Why televised sports is starting to suck

I was speaking via Facebook today with a pal who works in televised sports. She’s good people—smart, cool, excellent at what she does. Yet I couldn’t tell if she was mad/irked by my overriding conversational thesis: Televised sports suck.

It’s really true, and I’m happy to blog about it and get this stuff off my chest.

To start with, there are the games, which are inevitably poisoned by inane, cliched banter. Sometimes three guys are doing the “work” (Quote marks definitely intended). Usually, it’s two guys. One is either a former player or a former coach. If he’s a former player, his role is to offer insight to the at-home viewer, such as “Right now, LeBron is thinking about one thing: Taking it to the hole” or “When Kurt Warner drops back, he’s scanning the whole field.” If he’s a former coach, his partner is instructed to call him “Coach,” even if he hasn’t held a position in three decades. “Coach’s” job is similar to the former player, only “Coach” will give the viewed such Xs and Os insights as “If you’re gonna cut to the hoop, cut hard.” The second guy in the booth is almost always (like myself) a gawky, unathletic dweeb with a deep voice and a remarkable inability to pick up chicks. Back in college, he wrote for the student newspaper and leered angrily as the Greeks held their parties without him.

Secondly, there are the “insiders,” people who offer us insight and details into what goes on inside the golden world that is Jock Kingdom. You’ll have Shelly Smith at Saints camp, Hank Goldberg with the Chiefs, Pedro Gomez in San Francisco. My main feel for these people: Unparalleled sympathy. I spent many days watching Pedro chase around Barry Bonds on the home run trail, and the man … had … the … worst … job … of … all … time. I asked Pedro why he jumped from the Arizona Republic to ESPN on-air, and he said he just wanted to try something new and different. I’ve always liked Pedro, and believe his sincerity. However, he’s rare. From my experiences, most of these people loooooooove being recognized in airports and hotel lobbies; love signing the occasional autograph. It’s the payoff for an otherwise sucky life of nonstop travel to Detroit and Indianapolis; of flight delays and room key malfunctions at the Milwaukee Hilton.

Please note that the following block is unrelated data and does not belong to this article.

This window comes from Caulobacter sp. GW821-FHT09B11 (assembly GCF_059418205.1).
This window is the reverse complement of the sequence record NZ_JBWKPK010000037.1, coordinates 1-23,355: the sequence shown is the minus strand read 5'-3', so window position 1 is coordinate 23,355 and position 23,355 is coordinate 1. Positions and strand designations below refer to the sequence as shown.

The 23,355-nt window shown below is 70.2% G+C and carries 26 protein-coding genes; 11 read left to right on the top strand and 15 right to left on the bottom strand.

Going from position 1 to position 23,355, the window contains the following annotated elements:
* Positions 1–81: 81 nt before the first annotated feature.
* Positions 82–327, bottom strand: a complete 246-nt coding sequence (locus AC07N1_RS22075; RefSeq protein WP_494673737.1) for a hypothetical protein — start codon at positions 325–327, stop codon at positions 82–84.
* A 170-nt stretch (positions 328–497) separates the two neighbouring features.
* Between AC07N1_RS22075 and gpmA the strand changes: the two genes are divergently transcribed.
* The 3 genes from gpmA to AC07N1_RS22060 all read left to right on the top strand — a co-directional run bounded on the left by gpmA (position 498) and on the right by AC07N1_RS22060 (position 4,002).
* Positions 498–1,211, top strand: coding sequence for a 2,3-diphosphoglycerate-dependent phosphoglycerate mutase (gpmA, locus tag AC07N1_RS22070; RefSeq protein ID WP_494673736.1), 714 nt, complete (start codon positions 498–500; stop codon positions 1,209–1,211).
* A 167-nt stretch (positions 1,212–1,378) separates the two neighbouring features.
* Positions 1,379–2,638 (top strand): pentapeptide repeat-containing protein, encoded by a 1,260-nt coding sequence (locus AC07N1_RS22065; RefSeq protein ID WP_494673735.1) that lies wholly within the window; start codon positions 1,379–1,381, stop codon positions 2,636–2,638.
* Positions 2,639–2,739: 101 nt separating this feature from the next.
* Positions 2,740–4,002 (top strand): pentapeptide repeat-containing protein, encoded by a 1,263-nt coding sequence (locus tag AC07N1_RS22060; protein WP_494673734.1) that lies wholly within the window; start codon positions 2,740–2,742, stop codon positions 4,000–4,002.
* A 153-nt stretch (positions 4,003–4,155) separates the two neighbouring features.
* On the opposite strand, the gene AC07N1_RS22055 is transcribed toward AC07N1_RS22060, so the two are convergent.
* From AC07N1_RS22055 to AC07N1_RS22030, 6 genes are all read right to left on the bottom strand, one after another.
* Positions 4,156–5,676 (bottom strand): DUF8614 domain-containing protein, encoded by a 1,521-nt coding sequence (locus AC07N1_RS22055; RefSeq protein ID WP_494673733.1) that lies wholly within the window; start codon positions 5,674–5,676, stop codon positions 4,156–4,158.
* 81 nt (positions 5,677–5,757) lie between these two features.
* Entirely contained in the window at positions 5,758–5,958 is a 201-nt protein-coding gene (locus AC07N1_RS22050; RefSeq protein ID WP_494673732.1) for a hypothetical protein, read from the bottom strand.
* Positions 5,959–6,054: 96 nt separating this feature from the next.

See, that’s the thing about anyone worth his/her weight in the sports world: By the time you reach your mid-30s, you’ve seen the midget behind the curtain. There’s no such thing as “the greatest game ever” or “the biggest shot” or a “shining moment.” Sports repeats itself like bad cheddar. Up close, these guys aren’t larger than life—they’re dudes who cheat on their wives; who get everything for free; who can’t live without the oxygen that’s nonstop attention and whose lives are oddly dull (Exhibit A: Michael Phelps. As I noted earlier, I’d be sucking the big pipe too if my life was in pool-out of pool-in pool-out of pool). So if you’re working as a sideline reporter, it better be for money or fame. Because pure love of the game rarely lasts—and with good reason.

Third, and worst of all, there are the former print reporters who can now be found screaming at you from a studio in Bristol or New York or wherever. The poster child is, clearly Skip Bayless, a once-upon-a-time excellent scribe who now makes his coin insisting that Freeman McNeil is a better tailback than Barry Sanders. But there are loads of ’em—guys who I once loved; once respected; once admired. Who practiced nuanced writing and believed in the power of the pen.

Look, I have no beef with being on TV; on making an appearance, hosting a show, etc. I’ve certainly made my fair share of guest shots. And there are some true talents—Bob Ley, Dan Patrick, Phil Simms, Tom Jackson, Pee Wee Herman and uh … and others. But come day’s end, when I’m given the choice between televised sports and re-runs of Family Feud (the Ray Combs years—RIP), I’m going with the Feud.